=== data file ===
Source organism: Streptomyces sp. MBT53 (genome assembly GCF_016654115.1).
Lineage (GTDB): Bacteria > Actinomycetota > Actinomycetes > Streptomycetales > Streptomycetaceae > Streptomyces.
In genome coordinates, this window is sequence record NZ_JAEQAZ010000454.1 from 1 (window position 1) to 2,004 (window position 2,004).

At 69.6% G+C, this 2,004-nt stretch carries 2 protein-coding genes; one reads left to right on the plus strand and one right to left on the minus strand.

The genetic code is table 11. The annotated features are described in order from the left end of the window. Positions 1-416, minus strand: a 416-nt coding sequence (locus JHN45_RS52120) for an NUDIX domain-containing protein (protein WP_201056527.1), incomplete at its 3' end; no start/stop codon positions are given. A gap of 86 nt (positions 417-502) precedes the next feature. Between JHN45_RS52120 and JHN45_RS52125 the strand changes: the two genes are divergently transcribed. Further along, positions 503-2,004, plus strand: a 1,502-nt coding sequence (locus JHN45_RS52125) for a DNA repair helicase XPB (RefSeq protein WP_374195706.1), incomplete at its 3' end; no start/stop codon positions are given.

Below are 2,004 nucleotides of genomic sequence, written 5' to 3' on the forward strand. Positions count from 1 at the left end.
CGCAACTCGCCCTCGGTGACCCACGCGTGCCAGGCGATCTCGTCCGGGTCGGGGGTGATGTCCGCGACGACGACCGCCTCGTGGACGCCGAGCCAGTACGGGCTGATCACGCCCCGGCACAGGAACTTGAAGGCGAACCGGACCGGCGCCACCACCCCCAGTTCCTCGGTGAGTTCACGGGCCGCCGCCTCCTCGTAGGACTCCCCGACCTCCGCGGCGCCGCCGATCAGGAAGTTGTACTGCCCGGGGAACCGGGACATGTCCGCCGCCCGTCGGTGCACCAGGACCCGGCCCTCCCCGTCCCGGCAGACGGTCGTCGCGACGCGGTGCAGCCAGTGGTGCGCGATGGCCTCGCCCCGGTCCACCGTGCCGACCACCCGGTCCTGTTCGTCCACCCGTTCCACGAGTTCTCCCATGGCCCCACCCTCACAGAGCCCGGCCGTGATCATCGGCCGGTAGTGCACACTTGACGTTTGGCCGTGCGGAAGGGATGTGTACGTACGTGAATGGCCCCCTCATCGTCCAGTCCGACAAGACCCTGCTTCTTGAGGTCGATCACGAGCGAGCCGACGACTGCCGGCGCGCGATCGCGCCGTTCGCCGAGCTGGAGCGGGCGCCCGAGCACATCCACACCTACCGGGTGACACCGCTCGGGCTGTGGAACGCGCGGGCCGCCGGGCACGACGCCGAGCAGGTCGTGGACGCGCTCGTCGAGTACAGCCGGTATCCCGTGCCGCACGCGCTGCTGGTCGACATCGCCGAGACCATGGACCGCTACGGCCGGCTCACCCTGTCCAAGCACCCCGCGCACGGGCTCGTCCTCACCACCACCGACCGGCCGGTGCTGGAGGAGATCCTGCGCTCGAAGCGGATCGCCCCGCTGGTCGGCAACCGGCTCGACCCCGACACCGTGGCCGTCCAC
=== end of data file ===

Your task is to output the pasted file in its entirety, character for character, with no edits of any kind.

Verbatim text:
Source organism: Streptomyces sp. MBT53 (genome assembly GCF_016654115.1).
Lineage (GTDB): Bacteria > Actinomycetota > Actinomycetes > Streptomycetales > Streptomycetaceae > Streptomyces.
In genome coordinates, this window is sequence record NZ_JAEQAZ010000454.1 from 1 (window position 1) to 2,004 (window position 2,004).

At 69.6% G+C, this 2,004-nt stretch carries 2 protein-coding genes; one reads left to right on the plus strand and one right to left on the minus strand.

The genetic code is table 11. The annotated features are described in order from the left end of the window. Positions 1-416, minus strand: a 416-nt coding sequence (locus JHN45_RS52120) for an NUDIX domain-containing protein (protein WP_201056527.1), incomplete at its 3' end; no start/stop codon positions are given. A gap of 86 nt (positions 417-502) precedes the next feature. Between JHN45_RS52120 and JHN45_RS52125 the strand changes: the two genes are divergently transcribed. Further along, positions 503-2,004, plus strand: a 1,502-nt coding sequence (locus JHN45_RS52125) for a DNA repair helicase XPB (RefSeq protein WP_374195706.1), incomplete at its 3' end; no start/stop codon positions are given.

Below are 2,004 nucleotides of genomic sequence, written 5' to 3' on the forward strand. Positions count from 1 at the left end.
CGCAACTCGCCCTCGGTGACCCACGCGTGCCAGGCGATCTCGTCCGGGTCGGGGGTGATGTCCGCGACGACGACCGCCTCGTGGACGCCGAGCCAGTACGGGCTGATCACGCCCCGGCACAGGAACTTGAAGGCGAACCGGACCGGCGCCACCACCCCCAGTTCCTCGGTGAGTTCACGGGCCGCCGCCTCCTCGTAGGACTCCCCGACCTCCGCGGCGCCGCCGATCAGGAAGTTGTACTGCCCGGGGAACCGGGACATGTCCGCCGCCCGTCGGTGCACCAGGACCCGGCCCTCCCCGTCCCGGCAGACGGTCGTCGCGACGCGGTGCAGCCAGTGGTGCGCGATGGCCTCGCCCCGGTCCACCGTGCCGACCACCCGGTCCTGTTCGTCCACCCGTTCCACGAGTTCTCCCATGGCCCCACCCTCACAGAGCCCGGCCGTGATCATCGGCCGGTAGTGCACACTTGACGTTTGGCCGTGCGGAAGGGATGTGTACGTACGTGAATGGCCCCCTCATCGTCCAGTCCGACAAGACCCTGCTTCTTGAGGTCGATCACGAGCGAGCCGACGACTGCCGGCGCGCGATCGCGCCGTTCGCCGAGCTGGAGCGGGCGCCCGAGCACATCCACACCTACCGGGTGACACCGCTCGGGCTGTGGAACGCGCGGGCCGCCGGGCACGACGCCGAGCAGGTCGTGGACGCGCTCGTCGAGTACAGCCGGTATCCCGTGCCGCACGCGCTGCTGGTCGACATCGCCGAGACCATGGACCGCTACGGCCGGCTCACCCTGTCCAAGCACCCCGCGCACGGGCTCGTCCTCACCACCACCGACCGGCCGGTGCTGGAGGAGATCCTGCGCTCGAAGCGGATCGCCCCGCTGGTCGGCAACCGGCTCGACCCCGACACCGTGGCCGTCCAC